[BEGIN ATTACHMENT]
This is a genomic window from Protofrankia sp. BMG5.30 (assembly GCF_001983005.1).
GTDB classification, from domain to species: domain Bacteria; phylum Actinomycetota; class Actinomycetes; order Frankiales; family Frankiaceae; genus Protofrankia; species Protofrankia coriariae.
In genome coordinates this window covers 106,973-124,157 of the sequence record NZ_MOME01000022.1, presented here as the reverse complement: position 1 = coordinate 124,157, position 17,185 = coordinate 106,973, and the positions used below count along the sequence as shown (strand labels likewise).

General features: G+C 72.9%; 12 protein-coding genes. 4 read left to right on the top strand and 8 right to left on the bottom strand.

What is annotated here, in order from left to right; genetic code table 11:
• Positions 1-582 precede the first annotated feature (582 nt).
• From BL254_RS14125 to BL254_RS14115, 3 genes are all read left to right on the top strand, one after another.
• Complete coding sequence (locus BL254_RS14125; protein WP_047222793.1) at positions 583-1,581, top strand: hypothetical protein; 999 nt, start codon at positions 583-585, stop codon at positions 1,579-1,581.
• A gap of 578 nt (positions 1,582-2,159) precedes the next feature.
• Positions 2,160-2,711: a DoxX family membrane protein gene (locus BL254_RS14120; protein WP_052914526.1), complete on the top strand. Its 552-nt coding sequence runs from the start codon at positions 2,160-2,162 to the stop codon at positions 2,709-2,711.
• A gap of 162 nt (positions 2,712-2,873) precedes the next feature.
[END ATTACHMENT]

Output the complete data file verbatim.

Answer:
This is a genomic window from Protofrankia sp. BMG5.30 (assembly GCF_001983005.1).
GTDB classification, from domain to species: domain Bacteria; phylum Actinomycetota; class Actinomycetes; order Frankiales; family Frankiaceae; genus Protofrankia; species Protofrankia coriariae.
In genome coordinates this window covers 106,973-124,157 of the sequence record NZ_MOME01000022.1, presented here as the reverse complement: position 1 = coordinate 124,157, position 17,185 = coordinate 106,973, and the positions used below count along the sequence as shown (strand labels likewise).

General features: G+C 72.9%; 12 protein-coding genes. 4 read left to right on the top strand and 8 right to left on the bottom strand.

What is annotated here, in order from left to right; genetic code table 11:
• Positions 1-582 precede the first annotated feature (582 nt).
• From BL254_RS14125 to BL254_RS14115, 3 genes are all read left to right on the top strand, one after another.
• Complete coding sequence (locus BL254_RS14125; protein WP_047222793.1) at positions 583-1,581, top strand: hypothetical protein; 999 nt, start codon at positions 583-585, stop codon at positions 1,579-1,581.
• A gap of 578 nt (positions 1,582-2,159) precedes the next feature.
• Positions 2,160-2,711: a DoxX family membrane protein gene (locus BL254_RS14120; protein WP_052914526.1), complete on the top strand. Its 552-nt coding sequence runs from the start codon at positions 2,160-2,162 to the stop codon at positions 2,709-2,711.
• A gap of 162 nt (positions 2,712-2,873) precedes the next feature.